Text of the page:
Sheep Shearing Day

Our sheep are due to lamb in early April so since the boys were at home today and the sheep were dry we decided to shear them.  There were 68 head which included two Rambouillet bucks.  Our herd consists mostly of Rambouillet, which has very high quality wool.  It took an average of 4 minutes to shear each sheep which is not  that bad considering the boys, Clayton our son and Luke our son-in-law, have only been shearing for 2 years!  After it was all said and done we packed around 650 pounds of good quality wool in the new homemade wool packing machine Fred and Clayton built.   The photo below does not do the machine justice but it works very well.

We are hoping to get around $350 dollars for the wool.  As always, we are sure thankful to have a couple of sheep shearers in the family. 

If anyone is interested in raising sheep and want a good breed like Rambouillet here are some reasons why we chose this particular breed.

Great adaptability to hot and cold climates and a variety of forage conditionsWill travel long distances to forageGood gains on grassExcellent foundation on a cross breeding programEwes are prolific, good milkers with strong maternal instinctExcellent wool productionSuperior out-of-season breeders suitable for an accelerated lambing programKnown as the “Dual Purpose” breed with excellent fleece and weight gainsEwes have less lambing difficulties with less death of offspring and ewe as a resultWell developed flocking instinct to band together in open areas               Easy to handle in yards, chutes and sorting facilities                                                                                                                                Resistance to internal parasites and diseaseBelow is a photo of the sheep after having been sheared.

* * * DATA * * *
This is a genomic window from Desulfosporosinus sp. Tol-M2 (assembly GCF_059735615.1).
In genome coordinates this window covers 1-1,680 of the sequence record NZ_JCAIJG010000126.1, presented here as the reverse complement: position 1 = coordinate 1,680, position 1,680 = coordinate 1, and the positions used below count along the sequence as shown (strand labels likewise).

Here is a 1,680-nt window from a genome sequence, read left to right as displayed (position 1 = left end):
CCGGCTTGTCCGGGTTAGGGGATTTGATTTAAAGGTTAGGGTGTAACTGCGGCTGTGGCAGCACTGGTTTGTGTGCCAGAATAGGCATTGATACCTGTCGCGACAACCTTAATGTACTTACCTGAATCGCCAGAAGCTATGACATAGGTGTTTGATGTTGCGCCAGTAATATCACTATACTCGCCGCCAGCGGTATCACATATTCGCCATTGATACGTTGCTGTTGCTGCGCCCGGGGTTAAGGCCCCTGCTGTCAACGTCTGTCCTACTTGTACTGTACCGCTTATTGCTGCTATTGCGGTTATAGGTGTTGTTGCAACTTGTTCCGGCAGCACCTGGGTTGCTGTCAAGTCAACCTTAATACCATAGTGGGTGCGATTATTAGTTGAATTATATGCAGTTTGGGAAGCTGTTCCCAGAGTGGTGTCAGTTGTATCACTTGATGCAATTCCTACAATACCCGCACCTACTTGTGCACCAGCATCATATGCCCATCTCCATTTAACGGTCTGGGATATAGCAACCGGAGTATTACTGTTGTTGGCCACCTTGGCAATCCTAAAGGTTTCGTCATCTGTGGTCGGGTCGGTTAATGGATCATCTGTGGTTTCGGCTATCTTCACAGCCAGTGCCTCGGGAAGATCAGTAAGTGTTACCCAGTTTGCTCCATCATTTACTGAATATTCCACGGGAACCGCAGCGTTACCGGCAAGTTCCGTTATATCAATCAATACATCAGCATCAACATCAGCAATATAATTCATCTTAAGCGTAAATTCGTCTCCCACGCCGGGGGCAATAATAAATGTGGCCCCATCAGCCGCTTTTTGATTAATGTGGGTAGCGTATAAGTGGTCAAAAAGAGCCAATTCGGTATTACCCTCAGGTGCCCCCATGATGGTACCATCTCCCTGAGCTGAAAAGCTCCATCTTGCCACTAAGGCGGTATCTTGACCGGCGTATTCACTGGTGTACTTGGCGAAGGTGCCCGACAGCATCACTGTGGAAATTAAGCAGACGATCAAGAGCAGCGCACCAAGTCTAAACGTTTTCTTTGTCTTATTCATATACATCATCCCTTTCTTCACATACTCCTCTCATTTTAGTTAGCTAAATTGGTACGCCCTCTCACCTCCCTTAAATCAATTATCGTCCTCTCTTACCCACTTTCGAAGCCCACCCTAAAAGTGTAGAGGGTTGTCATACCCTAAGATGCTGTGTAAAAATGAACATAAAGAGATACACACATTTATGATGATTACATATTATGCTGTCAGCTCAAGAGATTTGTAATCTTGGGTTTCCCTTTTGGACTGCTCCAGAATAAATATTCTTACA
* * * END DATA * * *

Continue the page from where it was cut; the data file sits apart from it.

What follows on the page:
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About Callens Honey Farm

We live on a small family farm located in S.W. Minnesota, near the South Dakota border. The source of our honey is from white and red clover. The honey appears as liquid gold in color. Our honey is extracted using a hand cranked centrifugal force extractor. Then the honey is screened once into a holding container from which we later fill the small honey bottles. We do not heat treat the honey nor add any other ingredients. Pure and natural is our Minnesota honey! What could taste better?
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2 Responses to Sheep Shearing Day

  1. Marsha Herder says:

    Aw….so cute! I think the sheep will be cold with no coat and it still being so cold for Spring.

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